Munson Greenhouses Advertisement
1905 Denison City Directory
This indicates the operation 1315 S. Mirick in relation to T.V. Munson's larger operations

John D. Ourand

James died on December 1, 1905, in Denison, when he was only 56 years old. City Directories suggest that Nellie lived on Heron Street until her death in 1930. Both she and James were buried in Fairview Cemetery in Denison.

The Nimon Children

James and Nellie had six children—two daughters and four sons. These were Wilmer Alvin "Willie" Nimon (1848–1946); Charles William Nimon (1876–1943); James W. Nimon (1879–?); Minnie Nimon Horn (1882–1959); Julia G. Nimon Majors (1886–1961); and Earl J. Nimon (1893–1959). James W. may have died at a young age.

Julia and Minnie graduated from Denison's Educational Institute, the first free, graded public school in Texas. Minnie was in the Class of 1900, along with Neva Munson, daughter of T. V. Munson. Both Minnie and Neva were teachers in 1905, but by 1910 Minnie was married to Jesse C. Horn (1873–1938), a railroad engineer ten years her senior, and living in McAlester, Oklahoma. Julia was in the Institute's Class of 1904, as was T. V. Munson's daughter Viala. Julia too was married by 1910 but lived in Denison all her life, with her husband Clarence E. Majors (1871–1949).

In 1900, Clarence Majors had been 29, single, and working as a laborer in gardening in Morrison, Whiteside County, Illinois. The Census said he had completed eight years of schooling. By 1905, he was in Denison, Texas, employed by Will B. Munson (son of T. V. Munson) in the retail Munson Greenhouses at 1315 South Mirick Avenue. Clarence lived on site. By 1909, Clarence had married Julia Nimon and taken over the florist business at 1315 South Mirick. The couple lived nearby at 615 West Murray Street. Clarence operated his florist business at the same location for many years; he and Julia lived on the premises or at nearby addresses.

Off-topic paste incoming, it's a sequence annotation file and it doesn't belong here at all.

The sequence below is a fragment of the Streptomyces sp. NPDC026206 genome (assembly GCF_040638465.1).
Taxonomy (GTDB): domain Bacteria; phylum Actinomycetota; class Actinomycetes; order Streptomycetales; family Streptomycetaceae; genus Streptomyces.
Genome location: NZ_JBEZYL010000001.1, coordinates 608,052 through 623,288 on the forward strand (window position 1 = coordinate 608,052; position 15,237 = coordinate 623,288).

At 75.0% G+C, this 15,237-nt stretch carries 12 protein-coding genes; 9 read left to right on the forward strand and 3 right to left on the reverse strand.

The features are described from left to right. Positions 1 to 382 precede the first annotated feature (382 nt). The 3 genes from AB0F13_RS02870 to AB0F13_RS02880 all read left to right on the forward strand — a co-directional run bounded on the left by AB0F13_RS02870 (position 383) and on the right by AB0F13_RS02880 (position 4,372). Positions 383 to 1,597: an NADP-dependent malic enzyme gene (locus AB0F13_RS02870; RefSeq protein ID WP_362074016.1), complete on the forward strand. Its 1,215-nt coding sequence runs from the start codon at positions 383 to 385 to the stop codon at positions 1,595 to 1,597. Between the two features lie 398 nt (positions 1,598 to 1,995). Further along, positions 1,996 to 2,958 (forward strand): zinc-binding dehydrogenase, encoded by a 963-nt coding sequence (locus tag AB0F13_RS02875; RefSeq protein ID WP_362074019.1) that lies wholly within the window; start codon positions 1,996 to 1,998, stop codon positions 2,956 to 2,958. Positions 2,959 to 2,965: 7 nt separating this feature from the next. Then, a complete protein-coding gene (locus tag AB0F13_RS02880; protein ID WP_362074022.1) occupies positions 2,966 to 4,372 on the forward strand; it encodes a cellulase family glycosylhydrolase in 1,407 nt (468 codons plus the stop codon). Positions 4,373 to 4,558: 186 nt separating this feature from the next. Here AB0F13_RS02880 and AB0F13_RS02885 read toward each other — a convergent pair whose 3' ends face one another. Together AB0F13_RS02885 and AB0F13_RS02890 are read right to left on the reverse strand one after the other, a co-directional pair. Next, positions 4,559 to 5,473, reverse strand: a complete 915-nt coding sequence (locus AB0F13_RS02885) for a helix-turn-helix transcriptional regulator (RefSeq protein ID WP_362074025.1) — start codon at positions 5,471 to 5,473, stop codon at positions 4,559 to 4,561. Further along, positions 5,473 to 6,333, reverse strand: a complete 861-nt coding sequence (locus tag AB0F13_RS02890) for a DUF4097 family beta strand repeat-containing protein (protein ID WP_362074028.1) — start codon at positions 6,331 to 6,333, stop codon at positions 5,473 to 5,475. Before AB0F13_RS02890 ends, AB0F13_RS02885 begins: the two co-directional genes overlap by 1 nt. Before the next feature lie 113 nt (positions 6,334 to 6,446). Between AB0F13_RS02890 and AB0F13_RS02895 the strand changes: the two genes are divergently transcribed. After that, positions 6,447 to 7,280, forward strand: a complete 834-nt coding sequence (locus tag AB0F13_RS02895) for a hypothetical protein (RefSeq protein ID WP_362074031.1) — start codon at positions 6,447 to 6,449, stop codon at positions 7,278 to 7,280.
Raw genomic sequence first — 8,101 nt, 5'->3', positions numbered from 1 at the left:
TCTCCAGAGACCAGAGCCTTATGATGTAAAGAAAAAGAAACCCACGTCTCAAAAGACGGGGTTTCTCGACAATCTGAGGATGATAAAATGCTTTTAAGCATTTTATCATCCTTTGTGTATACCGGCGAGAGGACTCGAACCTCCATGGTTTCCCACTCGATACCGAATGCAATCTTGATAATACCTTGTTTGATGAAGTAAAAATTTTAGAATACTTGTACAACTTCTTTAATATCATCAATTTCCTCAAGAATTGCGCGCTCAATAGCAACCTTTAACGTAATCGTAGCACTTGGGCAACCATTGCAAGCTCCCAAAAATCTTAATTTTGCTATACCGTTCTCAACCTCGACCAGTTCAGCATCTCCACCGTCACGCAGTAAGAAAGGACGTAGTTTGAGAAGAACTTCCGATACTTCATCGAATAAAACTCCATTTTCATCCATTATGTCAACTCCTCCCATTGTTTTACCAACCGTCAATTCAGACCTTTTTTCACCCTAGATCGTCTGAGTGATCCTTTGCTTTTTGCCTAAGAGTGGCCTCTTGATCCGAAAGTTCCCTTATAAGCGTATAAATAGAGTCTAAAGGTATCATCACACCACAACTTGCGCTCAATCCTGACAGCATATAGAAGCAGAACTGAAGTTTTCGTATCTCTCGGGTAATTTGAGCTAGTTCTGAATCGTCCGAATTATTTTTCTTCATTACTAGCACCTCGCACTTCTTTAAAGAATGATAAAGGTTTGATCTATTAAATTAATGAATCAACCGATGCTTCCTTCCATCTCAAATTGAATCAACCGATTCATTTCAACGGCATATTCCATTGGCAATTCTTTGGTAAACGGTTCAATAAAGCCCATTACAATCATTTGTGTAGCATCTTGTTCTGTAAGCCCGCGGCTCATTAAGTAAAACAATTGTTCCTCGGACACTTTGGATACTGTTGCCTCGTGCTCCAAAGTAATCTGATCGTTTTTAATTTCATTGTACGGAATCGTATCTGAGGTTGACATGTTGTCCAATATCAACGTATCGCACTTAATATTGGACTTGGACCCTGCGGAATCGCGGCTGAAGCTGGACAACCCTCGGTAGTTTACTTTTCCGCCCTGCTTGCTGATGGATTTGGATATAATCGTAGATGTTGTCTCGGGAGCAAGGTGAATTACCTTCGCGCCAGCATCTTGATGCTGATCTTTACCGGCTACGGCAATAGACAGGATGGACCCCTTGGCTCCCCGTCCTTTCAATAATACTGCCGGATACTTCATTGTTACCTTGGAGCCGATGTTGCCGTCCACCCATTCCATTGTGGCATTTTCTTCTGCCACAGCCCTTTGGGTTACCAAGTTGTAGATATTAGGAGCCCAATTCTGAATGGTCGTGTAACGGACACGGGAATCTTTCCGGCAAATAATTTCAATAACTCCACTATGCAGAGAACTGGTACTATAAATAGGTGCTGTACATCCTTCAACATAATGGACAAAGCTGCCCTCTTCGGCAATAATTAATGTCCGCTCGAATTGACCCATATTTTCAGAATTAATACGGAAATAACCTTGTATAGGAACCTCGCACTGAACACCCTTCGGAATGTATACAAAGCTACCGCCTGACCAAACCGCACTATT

These are the Munson greenhouses at 1315 South Mirick where Clarence Majors worked when he came to Denison. Later he operated his florist business here for many years.
Source: "Munson's Green House, 1315 South Mirick Avenue." Robinson, Frank M., comp. Industrial Denison. [N.p.]: Means-Moore Co., [ca. 1909]. Page 99.

"Willie" Nimon lived in Kansas and Missouri most of his life, dying in El Paso, Texas, in 1946. Earl J. Nimon and his wife Dora Kathleen Nimon (1896–1953) lived in Denison, sharing a house with his mother as she aged. The 1940 Census reported his occupation as meter reader. Earl and Dora, like Julia and Clarence Majors, were buried at Fairview Cemetery.

The second Nimon son, Charles William Nimon, had dual careers—as an undertaker and as a soldier. His unusual life took him far from Denison and then brought him back to play a dramatic role in his hometown's history. His life is recounted elsewhere on this site.